6. I used to be bullish on LLLL.com domains too, but I feel more and more uncertain about LLLL.com as a safe short- or mid-term investment. I can’t believe prices will continue to rise at this rate forever as long as there are no end-users buying the domains. Mostly, we still have pure reselling of LLLL.com domains among domainers. So, although I believe that four-letter .com prices will continue to rise in the long run, it is getting increasingly likely that we will see some sort of market correction and falling LLLL.com prices in the near future.

  7. Show me end users buying these LLLL names and I’ll start to buy in (and cost.com,rate.com and other “brandables” don’t count).
    there may be money to be made now – from other domainers, but I don’t see the end users lining up to buy LGRH.com to build their next site…

  8. Hello, I have a few questions.

    1. What is the difference between LLLL and LLL? A few years ago as I have read, you could have bought them at regfee. Now you can’t find any below 6k. I have read from Elder domainers that the LLLL market is following the same pattern as the LLL market did in the past, is this correct? and if not please explain.

    2. The only difference of course would be the amount of LLLL’s available. However, do you see the internet expanding more and more globally, if more people around the world will be using the internet and the internet becomes an imperative part of business, wouldn’t this increase in internet usage begin to shorten the gap between supply and demand? There are only a certain amount of LLLL’s availble.

    3. You said “Reinvest your profits back into the industry and buy keyword or generic domain names rather than more LLLL.com names. At this point, buying LLLL.com names is purely speculation, and if there is a price drop, you could lose your profits”
    Were these type of statements made during the LLL buyout?

    4. Speculation, Are all good quality generics in the hands of end users? Take away parking value and isn’t it a name that has value but waiting for an end user?

    5. If there is going to be a price drop (which is speculation) what do you think the main reason would be? Would this price drop be for all LLLL or just certain types? Personally I don’t see why the LLLL market would be that much different than the LLL market.

    Your thoughts….
    Asking tough questions in an attempt to understand. Thanks.. best regards…Rashid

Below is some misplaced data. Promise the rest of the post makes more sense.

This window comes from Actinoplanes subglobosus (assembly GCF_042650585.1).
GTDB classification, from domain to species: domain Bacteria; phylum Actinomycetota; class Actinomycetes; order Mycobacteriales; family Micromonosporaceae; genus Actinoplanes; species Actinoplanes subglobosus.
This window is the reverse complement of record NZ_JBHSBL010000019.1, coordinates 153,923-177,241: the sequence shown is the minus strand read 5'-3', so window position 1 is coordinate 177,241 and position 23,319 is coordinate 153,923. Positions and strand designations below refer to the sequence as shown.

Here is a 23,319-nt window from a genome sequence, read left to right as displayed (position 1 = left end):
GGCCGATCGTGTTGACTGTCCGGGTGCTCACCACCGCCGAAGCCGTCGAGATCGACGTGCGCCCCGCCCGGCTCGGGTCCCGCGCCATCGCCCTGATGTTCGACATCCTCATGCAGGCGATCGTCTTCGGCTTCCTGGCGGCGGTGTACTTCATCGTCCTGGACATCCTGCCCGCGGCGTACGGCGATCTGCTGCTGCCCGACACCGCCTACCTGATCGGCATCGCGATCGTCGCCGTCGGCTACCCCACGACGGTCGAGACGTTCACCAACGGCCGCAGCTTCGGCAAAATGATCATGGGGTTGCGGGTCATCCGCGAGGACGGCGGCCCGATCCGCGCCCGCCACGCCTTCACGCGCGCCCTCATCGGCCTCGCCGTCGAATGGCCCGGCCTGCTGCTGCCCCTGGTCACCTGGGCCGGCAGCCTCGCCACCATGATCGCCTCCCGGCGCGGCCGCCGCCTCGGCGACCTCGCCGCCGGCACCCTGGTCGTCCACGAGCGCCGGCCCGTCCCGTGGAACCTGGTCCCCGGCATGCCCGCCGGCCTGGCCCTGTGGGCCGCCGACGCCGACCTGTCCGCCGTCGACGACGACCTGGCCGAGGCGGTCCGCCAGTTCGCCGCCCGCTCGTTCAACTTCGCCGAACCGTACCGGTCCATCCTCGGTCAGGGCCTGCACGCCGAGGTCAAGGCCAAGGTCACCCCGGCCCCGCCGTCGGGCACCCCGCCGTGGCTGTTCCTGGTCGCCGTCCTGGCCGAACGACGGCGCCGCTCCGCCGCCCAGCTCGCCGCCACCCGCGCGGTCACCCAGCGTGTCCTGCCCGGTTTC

Your questions don’t sound like they come from someone who doesn’t understand 🙂
    LLL.com – 3 letter .com
    LLLL.com – 4 letter .com
    LLL.com = 17,000+ names
    LLLL.com = 450,000+ names
    LLL.com being purchased by end users and domain speculators
    LLLL.com seems like only domain investors are buying for the most part
    New money is good. Recycled money can lead to a bubble. Look at the real estate market in almost every part of the country. Glut of overpriced homes, condos and apartments leaves the last buyer holding the bag. New York City (where I live) has much less real estate inventory. Prices are stable and rising.

  9. 4. Speculation, Are all good quality generics in the hands of end users? Take away parking value and isn’t it a name that has value but waiting for an end user?
    Well my take on it, most end users wouldn’t know what good domain name is, if it hit them in the eye. I was one of them literally two month ago, and i had about 15 names, most crappy, 1 or 2 not bad. My business site was built on .net and i didnt even know it was bad, i thought it was great! . Here is the main issue, most end users dont know whats bad. They don’t realize type in traffic and brandability or even full value of .com (most do know that .com is good, all else is not so good, but if dot com taken they will easyly opt for .net or .org, thats what i did when was looking for name 3 years ago).
    I think most quality generic domain names are not in the hands of end users, but it doesn’t matter, since end users for most part don’t ever know the value of it. I changed name of my company and made it very brandable aka (local category killer) new york …. ….. . com that is my profession, and started contacting people in complimentary fields to mine just few days ago, today i got a call from owner of a chain of 9 offices in new york area, and we meeting on Friday to talk business. I am small guy compare to nine offices guy, but i got call back just because my of my domain name image, it make me look BIG. It doesn’t matter how Friday goes, what matter is name. IF i had my old name, he wouldn’t even think of calling me back, not .net and vague meaning.
    Few more things, some names that had NO value what so ever in traffic, are amazing when developed to end user. I snapped few good ones recently, just in case i decide to do brand extension. So value to end user is something to consider, i see lots of domainers who don’t consider it, they look at traffic value, and i think thats wrong.